Also, to clear up one more bit of confusion, you can dim from the switch when a momentary switch is used with a Fibaro dimmer module. Again, it’s a “press and hold” mechanism where the longer you hold, the greater the change. You release the button when the light is at the brightness level you want.


They say: If your lighting control point has no neutral wired to it and you are switching Compact Fluorescent and LED lamps, Low energy, fluorescent or LED lighting with separate ballasts You may need to fit a Low Energy Lighting Adapter.

So it sounds like they’ll work with something like the Fibaro bypass.

This is a good spot. I’ve been looking for proper UK switches for a long long time. In the standard UK light-switch size. I expect these will do very well.


MK offers “switches” (binary on/off only), and “dimmers.” There are different compatibility restrictions for the two different device classes.

Unless I missed it, none of their dimmers will work with LEDs or CFL’s. Only the binary switches will.

That would be similar to the US market, where it is possible to get a two wire Z wave switch, but it is only rated to work with incandescents or halogens, not LEDs or CFL’s.

The quotation you listed about the lighting adapter was from one of the binary switch models.

Did you see an MK Astral dimmer model that said it would work with dumb LEDs?

The main PDF document says “Compatible with most types of lamps - including standard incandescent, halogen and compact fluorescent” but on looking further this system is VERY old. 2009 or earlier. Which I think predates LED as a major bulb type.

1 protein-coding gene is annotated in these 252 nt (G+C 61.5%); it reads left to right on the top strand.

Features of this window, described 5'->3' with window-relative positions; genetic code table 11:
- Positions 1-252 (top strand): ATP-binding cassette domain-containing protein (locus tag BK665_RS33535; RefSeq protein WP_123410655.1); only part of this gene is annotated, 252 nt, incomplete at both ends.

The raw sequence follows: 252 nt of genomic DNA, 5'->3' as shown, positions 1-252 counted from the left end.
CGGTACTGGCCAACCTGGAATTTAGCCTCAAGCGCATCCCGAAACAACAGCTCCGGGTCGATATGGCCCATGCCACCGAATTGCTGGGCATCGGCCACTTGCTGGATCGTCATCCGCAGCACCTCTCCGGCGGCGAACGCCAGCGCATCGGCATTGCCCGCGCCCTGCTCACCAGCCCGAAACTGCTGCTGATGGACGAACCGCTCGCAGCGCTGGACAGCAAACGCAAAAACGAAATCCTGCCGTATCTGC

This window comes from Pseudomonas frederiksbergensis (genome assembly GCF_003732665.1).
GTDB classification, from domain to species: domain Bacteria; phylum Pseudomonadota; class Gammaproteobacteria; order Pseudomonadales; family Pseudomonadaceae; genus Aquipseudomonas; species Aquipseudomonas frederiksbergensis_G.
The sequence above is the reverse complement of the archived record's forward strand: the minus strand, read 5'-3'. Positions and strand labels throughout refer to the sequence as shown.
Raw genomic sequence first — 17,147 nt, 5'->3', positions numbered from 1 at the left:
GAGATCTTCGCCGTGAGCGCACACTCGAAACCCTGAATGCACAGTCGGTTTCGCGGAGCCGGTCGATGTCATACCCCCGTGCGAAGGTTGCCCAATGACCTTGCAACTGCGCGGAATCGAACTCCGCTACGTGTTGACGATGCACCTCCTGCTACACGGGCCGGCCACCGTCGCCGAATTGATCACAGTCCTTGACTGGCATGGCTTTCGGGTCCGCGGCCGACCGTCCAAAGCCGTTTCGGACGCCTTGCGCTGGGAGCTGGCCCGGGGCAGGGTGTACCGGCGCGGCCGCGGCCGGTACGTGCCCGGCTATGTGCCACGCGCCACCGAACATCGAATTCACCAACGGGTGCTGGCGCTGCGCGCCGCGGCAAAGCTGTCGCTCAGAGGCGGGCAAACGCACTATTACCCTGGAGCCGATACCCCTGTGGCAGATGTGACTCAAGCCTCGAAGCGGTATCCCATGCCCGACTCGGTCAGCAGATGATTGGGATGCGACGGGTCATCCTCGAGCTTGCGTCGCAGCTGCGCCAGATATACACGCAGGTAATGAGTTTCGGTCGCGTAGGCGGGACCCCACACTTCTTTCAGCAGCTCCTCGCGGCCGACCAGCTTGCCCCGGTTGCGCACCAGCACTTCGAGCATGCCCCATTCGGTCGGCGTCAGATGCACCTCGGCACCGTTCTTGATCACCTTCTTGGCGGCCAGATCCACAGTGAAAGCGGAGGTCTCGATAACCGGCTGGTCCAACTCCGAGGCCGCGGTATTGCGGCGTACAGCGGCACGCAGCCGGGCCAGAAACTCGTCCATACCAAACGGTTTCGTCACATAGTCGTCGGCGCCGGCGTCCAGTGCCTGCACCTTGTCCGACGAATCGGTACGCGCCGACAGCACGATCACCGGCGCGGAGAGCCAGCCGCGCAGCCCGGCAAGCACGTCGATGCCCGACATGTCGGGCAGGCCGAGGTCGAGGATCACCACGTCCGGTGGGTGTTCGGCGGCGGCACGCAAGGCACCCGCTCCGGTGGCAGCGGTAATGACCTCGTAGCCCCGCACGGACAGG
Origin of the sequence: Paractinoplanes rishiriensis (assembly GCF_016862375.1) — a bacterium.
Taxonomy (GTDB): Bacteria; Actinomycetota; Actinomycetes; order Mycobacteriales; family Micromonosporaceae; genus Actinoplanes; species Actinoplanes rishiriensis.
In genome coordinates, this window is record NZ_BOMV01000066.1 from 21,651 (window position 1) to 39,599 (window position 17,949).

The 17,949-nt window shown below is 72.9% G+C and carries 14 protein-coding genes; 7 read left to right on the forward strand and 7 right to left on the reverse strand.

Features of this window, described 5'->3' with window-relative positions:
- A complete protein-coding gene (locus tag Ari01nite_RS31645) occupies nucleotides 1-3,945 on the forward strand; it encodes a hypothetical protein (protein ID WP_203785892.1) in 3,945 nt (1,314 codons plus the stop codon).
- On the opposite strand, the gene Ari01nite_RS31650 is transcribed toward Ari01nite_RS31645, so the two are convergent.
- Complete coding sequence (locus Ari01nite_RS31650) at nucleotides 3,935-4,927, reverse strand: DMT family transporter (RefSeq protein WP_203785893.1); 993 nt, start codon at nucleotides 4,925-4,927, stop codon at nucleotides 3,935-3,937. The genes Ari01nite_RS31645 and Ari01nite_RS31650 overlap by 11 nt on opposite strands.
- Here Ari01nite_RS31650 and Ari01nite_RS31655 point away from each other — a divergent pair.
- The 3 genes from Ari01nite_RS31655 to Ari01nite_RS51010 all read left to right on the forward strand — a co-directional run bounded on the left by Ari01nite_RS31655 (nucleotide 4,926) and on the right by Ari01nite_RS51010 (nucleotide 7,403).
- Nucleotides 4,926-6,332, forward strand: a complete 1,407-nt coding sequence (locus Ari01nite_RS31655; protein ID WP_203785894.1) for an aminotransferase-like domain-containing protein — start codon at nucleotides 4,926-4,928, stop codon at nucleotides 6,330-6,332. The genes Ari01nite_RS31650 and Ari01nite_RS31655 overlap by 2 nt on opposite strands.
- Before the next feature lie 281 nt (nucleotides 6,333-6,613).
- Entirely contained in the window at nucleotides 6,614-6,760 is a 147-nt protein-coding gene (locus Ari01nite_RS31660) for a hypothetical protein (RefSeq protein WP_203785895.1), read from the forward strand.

But I also found this: https://www.mkelectric.com/Documents/English/Astral%20Documents%202012/50066450_A%20-%20Data%20Sheet%20-%20FL%20Dimmer.pdf

That says it’s a “ballast dimmer,” so I don’t think it would work with individual dumb LED lamps. The wiring diagram shows the Z wave device controlling a “analogue dimmable ballast.” That Ballast changes the physics involved. This is not a device intended for dimming control of individual dumb LED lamps.

It also says:

The Fluorescent Dimmer requires a Neutral connection.

So the MK Astral LFD51U Device is intended for control of old-style fluorescent tube fittings which have A ballast with a transformer which can be controlled by an analogue dimmer. That’s not what most people will be looking for for residential lighting. Maybe in a workshop or some kitchens that were redone in the 1980s.

I think the MK part numbers tell the story. The LD models are dimmers for typical residential lighting, but will not work with dumb LEDs. They were designed for incandescents and halogens.